St. Benedict the Moor Catholic Church in New York City, the first Black parish north of the Mason-Dixon line, has been sold to a developer in a $16M deal.
The historic property in Hell’s Kitchen, which over its 154-year existence has hosted prominent Black Catholics from around the country, had been deconsecrated since 2017. The buyer is the JMM Charitable Foundation, a nonprofit associated with Taiwanese billionaire Walter Wang.
“'It was the first Catholic church [in NYC] to welcome Blacks and was always used to call attention to racial prejudices in America,” said the late Auxiliary Bishop Emerson Moore of New York in 1983, upon the church’s centennial.
“'This was the stepping stone for blacks from the Village to Harlem.”
The church by those years had become largely Hispanic, according to the New York Times, and had moved from its original location in Greenwich Village, where the congregation was founded in 1883. In the late 1890s, the current property was acquired for the Black Catholic group from a German Protestant congregation.
The golden years of St. Benedict the Moor soon followed, with thousands of registered members and a congregation made up of roughly 50% converts; the church served as a national parish for all the African Americans of the city.
Black Catholics and others also chose the parish for significant events, including the first stateside High Mass of Venerable Augustus Tolton, held at the original property following his 1886 ordination in Rome as the first openly African-American Catholic priest. Fr Norman Dukette, the first Black priest ordained in Detroit, assisted at the parish's golden jubilee Mass, held at the Hell's Kitchen location in 1933.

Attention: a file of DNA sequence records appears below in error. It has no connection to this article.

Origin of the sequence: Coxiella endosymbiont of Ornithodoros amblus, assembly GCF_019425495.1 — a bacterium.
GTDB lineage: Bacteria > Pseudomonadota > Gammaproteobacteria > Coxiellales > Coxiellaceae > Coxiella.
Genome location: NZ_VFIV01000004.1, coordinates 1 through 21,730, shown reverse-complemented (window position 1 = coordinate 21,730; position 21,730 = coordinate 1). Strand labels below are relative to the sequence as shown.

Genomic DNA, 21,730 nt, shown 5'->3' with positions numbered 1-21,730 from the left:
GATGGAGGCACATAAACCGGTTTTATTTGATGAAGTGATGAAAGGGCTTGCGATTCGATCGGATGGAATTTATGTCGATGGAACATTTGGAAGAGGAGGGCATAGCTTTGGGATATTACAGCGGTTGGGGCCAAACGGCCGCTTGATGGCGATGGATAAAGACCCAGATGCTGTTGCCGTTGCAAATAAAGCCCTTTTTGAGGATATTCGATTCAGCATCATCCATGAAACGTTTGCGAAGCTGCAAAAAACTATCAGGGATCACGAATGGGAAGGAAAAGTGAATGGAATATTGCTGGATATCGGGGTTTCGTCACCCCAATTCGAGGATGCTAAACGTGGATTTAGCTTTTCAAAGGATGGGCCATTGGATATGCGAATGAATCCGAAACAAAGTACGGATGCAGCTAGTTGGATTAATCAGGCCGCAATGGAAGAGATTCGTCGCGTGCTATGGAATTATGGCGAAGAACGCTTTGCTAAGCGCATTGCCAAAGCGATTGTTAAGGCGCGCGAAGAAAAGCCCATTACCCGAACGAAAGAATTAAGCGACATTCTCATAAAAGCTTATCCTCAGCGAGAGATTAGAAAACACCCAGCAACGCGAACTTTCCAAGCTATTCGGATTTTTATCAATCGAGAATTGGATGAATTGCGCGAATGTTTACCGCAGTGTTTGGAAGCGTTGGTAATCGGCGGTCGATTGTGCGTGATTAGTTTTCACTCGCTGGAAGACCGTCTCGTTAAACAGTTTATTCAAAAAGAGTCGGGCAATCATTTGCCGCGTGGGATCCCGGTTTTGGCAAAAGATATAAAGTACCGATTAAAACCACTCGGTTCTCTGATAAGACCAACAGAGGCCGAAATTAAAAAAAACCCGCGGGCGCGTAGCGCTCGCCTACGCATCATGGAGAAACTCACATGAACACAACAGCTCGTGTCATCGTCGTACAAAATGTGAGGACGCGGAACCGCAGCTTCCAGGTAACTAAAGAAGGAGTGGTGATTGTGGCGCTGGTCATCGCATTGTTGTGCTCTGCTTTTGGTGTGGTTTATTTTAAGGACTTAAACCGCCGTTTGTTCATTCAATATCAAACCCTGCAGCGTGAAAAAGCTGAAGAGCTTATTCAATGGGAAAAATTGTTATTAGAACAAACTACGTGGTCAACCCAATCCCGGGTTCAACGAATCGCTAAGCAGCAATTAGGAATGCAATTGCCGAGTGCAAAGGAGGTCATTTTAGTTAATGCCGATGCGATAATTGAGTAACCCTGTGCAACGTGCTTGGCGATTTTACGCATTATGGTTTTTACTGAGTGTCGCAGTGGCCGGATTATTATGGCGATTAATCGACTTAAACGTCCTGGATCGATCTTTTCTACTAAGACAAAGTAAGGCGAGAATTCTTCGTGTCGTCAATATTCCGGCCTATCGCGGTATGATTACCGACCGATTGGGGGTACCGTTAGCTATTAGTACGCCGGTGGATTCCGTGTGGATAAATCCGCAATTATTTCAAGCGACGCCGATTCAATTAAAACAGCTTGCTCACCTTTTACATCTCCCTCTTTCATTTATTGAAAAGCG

St. Benedict the Moor was also known to host “lyceums,” discussion groups that attracted Black luminaries such as Hubert Harrison, John E. Bruce, and Arturo Schomburg; by this, the church became known as the “intellectual center of the New York Negro.” The famed Black physician and diplomat John E. W. Thompson was counted among the church’s notable parishioners.
The first African-American Catholic seminarian in history, DC area native William Augustine Williams, moved to New York later in life and served as the parish sacristan at St. Benedict the Moor until his death in 1901. Like Tolton, he had been born a slave and was renowned upon returning to the US as a well-educated Black polyglot.
The nation’s third-oldest surviving order of Black nuns, the Franciscan Handmaids of the Most Pure Heart of Mary, was also connected to the parish, opening a nursery and convent there as well as operating an associated orphanage.
Though St. Benedict the Moor was at one point known as the most integrated within the New York archdiocese, within a few decades of its prime most of the neighborhood’s African Americans had moved to Harlem, portending the parish’s decline as a center of Black life.
By the turn of the millennium, the church was rumored for closure—a common fate for Black Catholic parishes following the religious decline of the late 20th century and the developments of desegregation. St. Benedict the Moor ceased operation as a worship site in 2007, and was deconsecrated a decade later.
Under the new purchase agreement, consented to by Cardinal Timothy Dolan of New York on January 6, the church itself must remain intact for at least 20 years, but can be repurposed for other (non-profane) uses. The fate of a New York City Landmark application for the church, filed in 2017, is unknown.
Nate Tinner-Williams is co-founder and editor of Black Catholic Messenger, a seminarian with the Josephites, and a ThM student with the Institute for Black Catholic Studies at Xavier University of Louisiana (XULA).